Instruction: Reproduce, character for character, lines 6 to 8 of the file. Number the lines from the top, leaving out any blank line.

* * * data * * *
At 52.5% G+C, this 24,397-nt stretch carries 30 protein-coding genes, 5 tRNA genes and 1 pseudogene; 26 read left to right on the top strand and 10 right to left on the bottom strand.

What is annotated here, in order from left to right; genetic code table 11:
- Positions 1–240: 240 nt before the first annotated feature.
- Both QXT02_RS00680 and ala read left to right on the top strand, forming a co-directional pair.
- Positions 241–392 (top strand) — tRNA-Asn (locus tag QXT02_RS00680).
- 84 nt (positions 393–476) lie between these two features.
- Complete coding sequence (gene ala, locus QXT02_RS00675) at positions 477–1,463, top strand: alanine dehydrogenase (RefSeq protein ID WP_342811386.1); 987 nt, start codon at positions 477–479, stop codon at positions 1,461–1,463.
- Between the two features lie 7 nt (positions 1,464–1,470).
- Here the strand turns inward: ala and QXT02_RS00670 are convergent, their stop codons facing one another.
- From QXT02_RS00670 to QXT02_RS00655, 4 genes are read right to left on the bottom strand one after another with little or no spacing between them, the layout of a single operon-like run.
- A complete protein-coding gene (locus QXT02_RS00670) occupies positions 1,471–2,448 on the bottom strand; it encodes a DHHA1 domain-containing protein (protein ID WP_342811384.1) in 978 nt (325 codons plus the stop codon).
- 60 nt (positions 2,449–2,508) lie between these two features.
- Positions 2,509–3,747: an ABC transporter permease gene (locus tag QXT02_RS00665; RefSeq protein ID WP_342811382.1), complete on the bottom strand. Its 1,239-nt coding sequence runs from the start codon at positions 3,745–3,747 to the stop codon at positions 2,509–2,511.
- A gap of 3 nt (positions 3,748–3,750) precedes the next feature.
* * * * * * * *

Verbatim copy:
- 84 nt (positions 393–476) lie between these two features.
- Complete coding sequence (gene ala, locus QXT02_RS00675) at positions 477–1,463, top strand: alanine dehydrogenase (RefSeq protein ID WP_342811386.1); 987 nt, start codon at positions 477–479, stop codon at positions 1,461–1,463.
- Between the two features lie 7 nt (positions 1,464–1,470).